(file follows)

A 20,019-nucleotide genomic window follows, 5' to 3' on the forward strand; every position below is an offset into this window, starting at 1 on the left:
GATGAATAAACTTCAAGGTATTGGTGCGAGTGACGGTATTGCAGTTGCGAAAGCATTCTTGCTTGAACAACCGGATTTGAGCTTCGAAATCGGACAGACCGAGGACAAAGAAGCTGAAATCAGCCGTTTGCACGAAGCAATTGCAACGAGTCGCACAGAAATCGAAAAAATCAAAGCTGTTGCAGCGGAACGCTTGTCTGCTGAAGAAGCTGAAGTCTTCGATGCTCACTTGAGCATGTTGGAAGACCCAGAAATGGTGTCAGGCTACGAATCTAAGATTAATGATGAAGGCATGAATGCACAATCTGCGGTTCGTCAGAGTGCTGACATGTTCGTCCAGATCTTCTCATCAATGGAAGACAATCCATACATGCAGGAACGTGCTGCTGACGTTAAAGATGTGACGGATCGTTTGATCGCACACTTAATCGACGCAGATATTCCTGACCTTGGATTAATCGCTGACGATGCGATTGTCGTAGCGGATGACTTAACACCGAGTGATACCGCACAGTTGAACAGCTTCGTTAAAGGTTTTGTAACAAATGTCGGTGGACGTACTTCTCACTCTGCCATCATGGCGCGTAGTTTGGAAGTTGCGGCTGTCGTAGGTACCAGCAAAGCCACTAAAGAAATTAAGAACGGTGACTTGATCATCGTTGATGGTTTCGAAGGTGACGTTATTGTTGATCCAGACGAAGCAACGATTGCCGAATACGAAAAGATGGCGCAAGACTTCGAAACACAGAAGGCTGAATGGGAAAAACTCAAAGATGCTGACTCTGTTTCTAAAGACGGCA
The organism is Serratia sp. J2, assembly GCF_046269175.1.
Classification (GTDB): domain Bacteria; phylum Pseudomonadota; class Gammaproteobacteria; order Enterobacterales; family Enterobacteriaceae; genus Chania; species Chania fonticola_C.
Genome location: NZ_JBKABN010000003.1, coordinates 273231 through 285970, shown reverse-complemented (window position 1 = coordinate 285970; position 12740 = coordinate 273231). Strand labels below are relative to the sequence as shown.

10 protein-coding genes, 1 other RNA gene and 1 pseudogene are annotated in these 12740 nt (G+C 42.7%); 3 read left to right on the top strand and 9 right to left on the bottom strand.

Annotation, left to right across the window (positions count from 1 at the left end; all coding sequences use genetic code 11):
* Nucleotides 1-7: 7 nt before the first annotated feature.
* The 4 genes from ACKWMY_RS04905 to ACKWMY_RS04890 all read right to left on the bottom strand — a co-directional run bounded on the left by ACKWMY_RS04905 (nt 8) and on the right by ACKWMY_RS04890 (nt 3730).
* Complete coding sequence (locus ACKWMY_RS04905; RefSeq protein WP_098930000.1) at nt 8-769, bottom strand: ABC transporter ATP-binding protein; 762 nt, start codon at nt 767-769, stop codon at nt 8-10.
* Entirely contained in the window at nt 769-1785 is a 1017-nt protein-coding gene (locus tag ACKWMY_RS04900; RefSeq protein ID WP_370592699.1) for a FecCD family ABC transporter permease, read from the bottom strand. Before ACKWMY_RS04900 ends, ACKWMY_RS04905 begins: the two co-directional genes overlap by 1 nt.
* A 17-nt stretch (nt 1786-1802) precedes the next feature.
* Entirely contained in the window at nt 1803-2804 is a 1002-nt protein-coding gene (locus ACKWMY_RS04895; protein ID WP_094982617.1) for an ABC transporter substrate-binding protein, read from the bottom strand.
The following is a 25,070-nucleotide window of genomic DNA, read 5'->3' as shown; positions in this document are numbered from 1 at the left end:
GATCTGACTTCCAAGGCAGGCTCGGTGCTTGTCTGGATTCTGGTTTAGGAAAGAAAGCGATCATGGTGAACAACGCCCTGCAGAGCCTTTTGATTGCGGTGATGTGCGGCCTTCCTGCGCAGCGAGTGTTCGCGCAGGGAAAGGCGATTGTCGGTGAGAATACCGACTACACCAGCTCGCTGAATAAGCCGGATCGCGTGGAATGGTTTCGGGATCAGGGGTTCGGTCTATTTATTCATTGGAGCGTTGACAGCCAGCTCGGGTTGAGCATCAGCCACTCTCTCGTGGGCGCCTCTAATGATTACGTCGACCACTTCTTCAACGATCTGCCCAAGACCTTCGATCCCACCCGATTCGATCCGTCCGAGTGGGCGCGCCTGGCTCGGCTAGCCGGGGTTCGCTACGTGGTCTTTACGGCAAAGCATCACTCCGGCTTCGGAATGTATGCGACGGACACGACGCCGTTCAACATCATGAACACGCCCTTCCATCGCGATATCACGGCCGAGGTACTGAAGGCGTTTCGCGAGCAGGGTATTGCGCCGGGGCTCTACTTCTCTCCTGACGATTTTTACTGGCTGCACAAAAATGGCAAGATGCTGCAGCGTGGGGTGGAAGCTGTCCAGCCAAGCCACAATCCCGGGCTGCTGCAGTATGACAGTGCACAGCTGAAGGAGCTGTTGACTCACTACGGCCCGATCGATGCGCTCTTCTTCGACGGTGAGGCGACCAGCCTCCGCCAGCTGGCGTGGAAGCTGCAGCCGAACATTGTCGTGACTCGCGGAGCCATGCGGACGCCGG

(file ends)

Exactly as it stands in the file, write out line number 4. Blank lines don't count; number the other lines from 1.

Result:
Classification (GTDB): domain Bacteria; phylum Pseudomonadota; class Gammaproteobacteria; order Enterobacterales; family Enterobacteriaceae; genus Chania; species Chania fonticola_C.